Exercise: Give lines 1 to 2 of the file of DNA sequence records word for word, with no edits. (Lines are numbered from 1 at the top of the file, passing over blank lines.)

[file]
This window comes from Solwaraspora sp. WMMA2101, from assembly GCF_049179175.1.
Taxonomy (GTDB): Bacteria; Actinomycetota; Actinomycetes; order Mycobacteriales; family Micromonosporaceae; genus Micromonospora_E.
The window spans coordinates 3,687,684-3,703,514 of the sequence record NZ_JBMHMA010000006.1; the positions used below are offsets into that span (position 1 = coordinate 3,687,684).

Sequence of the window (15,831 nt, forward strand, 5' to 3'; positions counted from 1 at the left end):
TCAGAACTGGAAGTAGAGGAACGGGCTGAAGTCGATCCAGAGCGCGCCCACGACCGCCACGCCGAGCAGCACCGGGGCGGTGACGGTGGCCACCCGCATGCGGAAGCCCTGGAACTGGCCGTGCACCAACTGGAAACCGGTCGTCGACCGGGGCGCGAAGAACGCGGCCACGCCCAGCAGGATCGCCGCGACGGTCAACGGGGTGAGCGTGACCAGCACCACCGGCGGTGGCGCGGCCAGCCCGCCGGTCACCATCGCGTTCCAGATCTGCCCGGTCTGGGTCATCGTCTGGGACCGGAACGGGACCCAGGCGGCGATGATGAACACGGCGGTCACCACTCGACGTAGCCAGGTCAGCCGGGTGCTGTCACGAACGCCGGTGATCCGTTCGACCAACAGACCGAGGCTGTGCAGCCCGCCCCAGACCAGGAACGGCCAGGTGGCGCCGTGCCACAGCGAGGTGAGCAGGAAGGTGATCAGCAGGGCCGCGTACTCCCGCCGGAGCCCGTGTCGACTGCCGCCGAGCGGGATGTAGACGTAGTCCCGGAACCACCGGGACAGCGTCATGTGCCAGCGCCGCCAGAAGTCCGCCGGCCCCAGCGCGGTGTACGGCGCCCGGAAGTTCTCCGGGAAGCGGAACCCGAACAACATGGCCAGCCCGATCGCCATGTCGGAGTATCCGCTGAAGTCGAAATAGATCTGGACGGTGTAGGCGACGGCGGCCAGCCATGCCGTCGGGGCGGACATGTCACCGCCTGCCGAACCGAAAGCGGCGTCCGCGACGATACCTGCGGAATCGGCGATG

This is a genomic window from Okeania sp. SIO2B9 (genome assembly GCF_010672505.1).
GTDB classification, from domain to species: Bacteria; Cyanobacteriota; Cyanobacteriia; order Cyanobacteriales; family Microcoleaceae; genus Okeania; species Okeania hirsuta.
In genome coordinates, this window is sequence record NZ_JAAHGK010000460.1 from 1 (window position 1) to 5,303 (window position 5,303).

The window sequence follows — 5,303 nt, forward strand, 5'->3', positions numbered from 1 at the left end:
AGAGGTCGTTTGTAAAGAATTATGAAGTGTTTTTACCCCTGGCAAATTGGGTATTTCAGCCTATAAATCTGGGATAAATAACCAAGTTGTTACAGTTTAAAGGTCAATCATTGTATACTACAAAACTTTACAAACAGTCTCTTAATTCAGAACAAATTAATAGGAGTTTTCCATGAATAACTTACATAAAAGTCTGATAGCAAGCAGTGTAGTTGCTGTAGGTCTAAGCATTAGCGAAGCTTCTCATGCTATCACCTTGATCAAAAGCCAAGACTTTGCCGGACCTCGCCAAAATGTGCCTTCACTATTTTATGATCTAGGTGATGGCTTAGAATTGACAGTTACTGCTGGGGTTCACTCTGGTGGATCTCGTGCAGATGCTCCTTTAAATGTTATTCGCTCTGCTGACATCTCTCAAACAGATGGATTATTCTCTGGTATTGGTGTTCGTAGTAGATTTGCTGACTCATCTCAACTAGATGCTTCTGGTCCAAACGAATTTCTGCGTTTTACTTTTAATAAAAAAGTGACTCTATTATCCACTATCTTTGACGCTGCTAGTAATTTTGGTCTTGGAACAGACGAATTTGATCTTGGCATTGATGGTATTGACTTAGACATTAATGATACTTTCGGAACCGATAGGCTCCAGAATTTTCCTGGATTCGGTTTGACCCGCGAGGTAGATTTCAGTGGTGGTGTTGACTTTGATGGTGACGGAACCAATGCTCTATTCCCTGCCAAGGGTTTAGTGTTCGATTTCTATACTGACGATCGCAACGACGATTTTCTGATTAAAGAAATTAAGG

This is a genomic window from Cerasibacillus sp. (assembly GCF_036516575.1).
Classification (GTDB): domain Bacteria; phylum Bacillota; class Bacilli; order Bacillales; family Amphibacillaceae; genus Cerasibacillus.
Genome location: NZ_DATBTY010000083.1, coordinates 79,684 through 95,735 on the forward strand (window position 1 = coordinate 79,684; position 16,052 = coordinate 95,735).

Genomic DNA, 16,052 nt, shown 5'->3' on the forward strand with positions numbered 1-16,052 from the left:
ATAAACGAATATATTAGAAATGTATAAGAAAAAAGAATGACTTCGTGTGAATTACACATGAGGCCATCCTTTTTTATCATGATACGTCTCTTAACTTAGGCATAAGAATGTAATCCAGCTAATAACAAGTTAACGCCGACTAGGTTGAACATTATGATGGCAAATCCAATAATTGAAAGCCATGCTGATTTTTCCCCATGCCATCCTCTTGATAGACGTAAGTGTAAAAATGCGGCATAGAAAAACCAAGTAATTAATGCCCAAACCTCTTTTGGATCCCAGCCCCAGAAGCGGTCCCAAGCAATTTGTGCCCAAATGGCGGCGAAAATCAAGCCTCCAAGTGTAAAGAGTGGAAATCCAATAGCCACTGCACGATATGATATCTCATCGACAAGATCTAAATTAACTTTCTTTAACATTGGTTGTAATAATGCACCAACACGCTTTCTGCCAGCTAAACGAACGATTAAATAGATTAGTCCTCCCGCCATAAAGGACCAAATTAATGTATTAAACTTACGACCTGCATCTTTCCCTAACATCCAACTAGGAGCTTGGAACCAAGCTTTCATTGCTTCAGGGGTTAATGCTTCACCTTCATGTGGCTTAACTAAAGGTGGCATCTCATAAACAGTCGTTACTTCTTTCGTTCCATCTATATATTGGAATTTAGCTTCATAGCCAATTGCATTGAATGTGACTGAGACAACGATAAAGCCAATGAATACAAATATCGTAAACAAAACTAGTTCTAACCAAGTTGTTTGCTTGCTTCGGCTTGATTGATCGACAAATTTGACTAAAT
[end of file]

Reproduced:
This window comes from Solwaraspora sp. WMMA2101, from assembly GCF_049179175.1.
Taxonomy (GTDB): Bacteria; Actinomycetota; Actinomycetes; order Mycobacteriales; family Micromonosporaceae; genus Micromonospora_E.